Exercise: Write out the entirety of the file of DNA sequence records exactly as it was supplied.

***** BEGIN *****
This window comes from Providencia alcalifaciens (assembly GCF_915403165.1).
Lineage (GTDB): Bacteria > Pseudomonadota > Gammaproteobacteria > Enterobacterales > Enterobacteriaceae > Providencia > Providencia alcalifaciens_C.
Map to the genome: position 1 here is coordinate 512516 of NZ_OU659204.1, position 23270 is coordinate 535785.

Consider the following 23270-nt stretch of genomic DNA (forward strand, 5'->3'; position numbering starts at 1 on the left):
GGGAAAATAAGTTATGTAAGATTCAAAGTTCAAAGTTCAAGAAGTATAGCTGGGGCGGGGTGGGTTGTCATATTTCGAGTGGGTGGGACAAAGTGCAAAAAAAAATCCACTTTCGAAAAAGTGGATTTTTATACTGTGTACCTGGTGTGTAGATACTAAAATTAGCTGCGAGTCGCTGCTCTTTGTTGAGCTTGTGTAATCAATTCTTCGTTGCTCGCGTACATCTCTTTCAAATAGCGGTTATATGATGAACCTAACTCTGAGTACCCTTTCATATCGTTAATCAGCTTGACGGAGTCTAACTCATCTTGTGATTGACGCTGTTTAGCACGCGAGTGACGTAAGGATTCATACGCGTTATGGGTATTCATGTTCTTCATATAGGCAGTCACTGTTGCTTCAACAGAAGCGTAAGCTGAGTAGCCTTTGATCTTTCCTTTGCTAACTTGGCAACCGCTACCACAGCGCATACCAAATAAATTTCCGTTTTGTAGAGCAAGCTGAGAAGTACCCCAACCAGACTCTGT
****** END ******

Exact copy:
This window comes from Providencia alcalifaciens (assembly GCF_915403165.1).
Lineage (GTDB): Bacteria > Pseudomonadota > Gammaproteobacteria > Enterobacterales > Enterobacteriaceae > Providencia > Providencia alcalifaciens_C.
Map to the genome: position 1 here is coordinate 512516 of NZ_OU659204.1, position 23270 is coordinate 535785.

Consider the following 23270-nt stretch of genomic DNA (forward strand, 5'->3'; position numbering starts at 1 on the left):
GGGAAAATAAGTTATGTAAGATTCAAAGTTCAAAGTTCAAGAAGTATAGCTGGGGCGGGGTGGGTTGTCATATTTCGAGTGGGTGGGACAAAGTGCAAAAAAAAATCCACTTTCGAAAAAGTGGATTTTTATACTGTGTACCTGGTGTGTAGATACTAAAATTAGCTGCGAGTCGCTGCTCTTTGTTGAGCTTGTGTAATCAATTCTTCGTTGCTCGCGTACATCTCTTTCAAATAGCGGTTATATGATGAACCTAACTCTGAGTACCCTTTCATATCGTTAATCAGCTTGACGGAGTCTAACTCATCTTGTGATTGACGCTGTTTAGCACGCGAGTGACGTAAGGATTCATACGCGTTATGGGTATTCATGTTCTTCATATAGGCAGTCACTGTTGCTTCAACAGAAGCGTAAGCTGAGTAGCCTTTGATCTTTCCTTTGCTAACTTGGCAACCGCTACCACAGCGCATACCAAATAAATTTCCGTTTTGTAGAGCAAGCTGAGAAGTACCCCAACCAGACTCTGT